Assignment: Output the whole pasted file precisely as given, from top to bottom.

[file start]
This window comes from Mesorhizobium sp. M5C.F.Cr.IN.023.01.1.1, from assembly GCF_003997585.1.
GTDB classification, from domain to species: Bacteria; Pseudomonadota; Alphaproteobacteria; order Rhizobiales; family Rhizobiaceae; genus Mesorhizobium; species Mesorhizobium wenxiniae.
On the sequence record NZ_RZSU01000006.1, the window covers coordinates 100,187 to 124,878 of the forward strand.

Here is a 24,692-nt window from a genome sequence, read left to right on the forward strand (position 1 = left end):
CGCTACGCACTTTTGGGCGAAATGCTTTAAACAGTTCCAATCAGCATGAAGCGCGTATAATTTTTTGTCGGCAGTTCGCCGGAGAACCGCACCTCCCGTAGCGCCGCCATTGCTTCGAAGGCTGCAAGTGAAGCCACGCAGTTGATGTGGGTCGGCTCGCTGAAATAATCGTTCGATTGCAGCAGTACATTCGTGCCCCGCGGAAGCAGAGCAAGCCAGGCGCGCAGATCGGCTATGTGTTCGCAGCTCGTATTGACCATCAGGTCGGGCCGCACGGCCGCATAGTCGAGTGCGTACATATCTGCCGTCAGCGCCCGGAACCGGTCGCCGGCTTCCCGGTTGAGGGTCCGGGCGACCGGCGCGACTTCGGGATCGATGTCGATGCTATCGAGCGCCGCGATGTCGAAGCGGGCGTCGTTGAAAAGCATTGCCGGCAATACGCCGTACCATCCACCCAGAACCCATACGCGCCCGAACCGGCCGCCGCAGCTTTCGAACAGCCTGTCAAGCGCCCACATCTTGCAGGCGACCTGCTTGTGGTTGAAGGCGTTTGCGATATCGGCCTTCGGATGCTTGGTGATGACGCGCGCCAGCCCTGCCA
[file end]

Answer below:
This window comes from Mesorhizobium sp. M5C.F.Cr.IN.023.01.1.1, from assembly GCF_003997585.1.
GTDB classification, from domain to species: Bacteria; Pseudomonadota; Alphaproteobacteria; order Rhizobiales; family Rhizobiaceae; genus Mesorhizobium; species Mesorhizobium wenxiniae.
On the sequence record NZ_RZSU01000006.1, the window covers coordinates 100,187 to 124,878 of the forward strand.

Here is a 24,692-nt window from a genome sequence, read left to right on the forward strand (position 1 = left end):
CGCTACGCACTTTTGGGCGAAATGCTTTAAACAGTTCCAATCAGCATGAAGCGCGTATAATTTTTTGTCGGCAGTTCGCCGGAGAACCGCACCTCCCGTAGCGCCGCCATTGCTTCGAAGGCTGCAAGTGAAGCCACGCAGTTGATGTGGGTCGGCTCGCTGAAATAATCGTTCGATTGCAGCAGTACATTCGTGCCCCGCGGAAGCAGAGCAAGCCAGGCGCGCAGATCGGCTATGTGTTCGCAGCTCGTATTGACCATCAGGTCGGGCCGCACGGCCGCATAGTCGAGTGCGTACATATCTGCCGTCAGCGCCCGGAACCGGTCGCCGGCTTCCCGGTTGAGGGTCCGGGCGACCGGCGCGACTTCGGGATCGATGTCGATGCTATCGAGCGCCGCGATGTCGAAGCGGGCGTCGTTGAAAAGCATTGCCGGCAATACGCCGTACCATCCACCCAGAACCCATACGCGCCCGAACCGGCCGCCGCAGCTTTCGAACAGCCTGTCAAGCGCCCACATCTTGCAGGCGACCTGCTTGTGGTTGAAGGCGTTTGCGATATCGGCCTTCGGATGCTTGGTGATGACGCGCGCCAGCCCTGCCA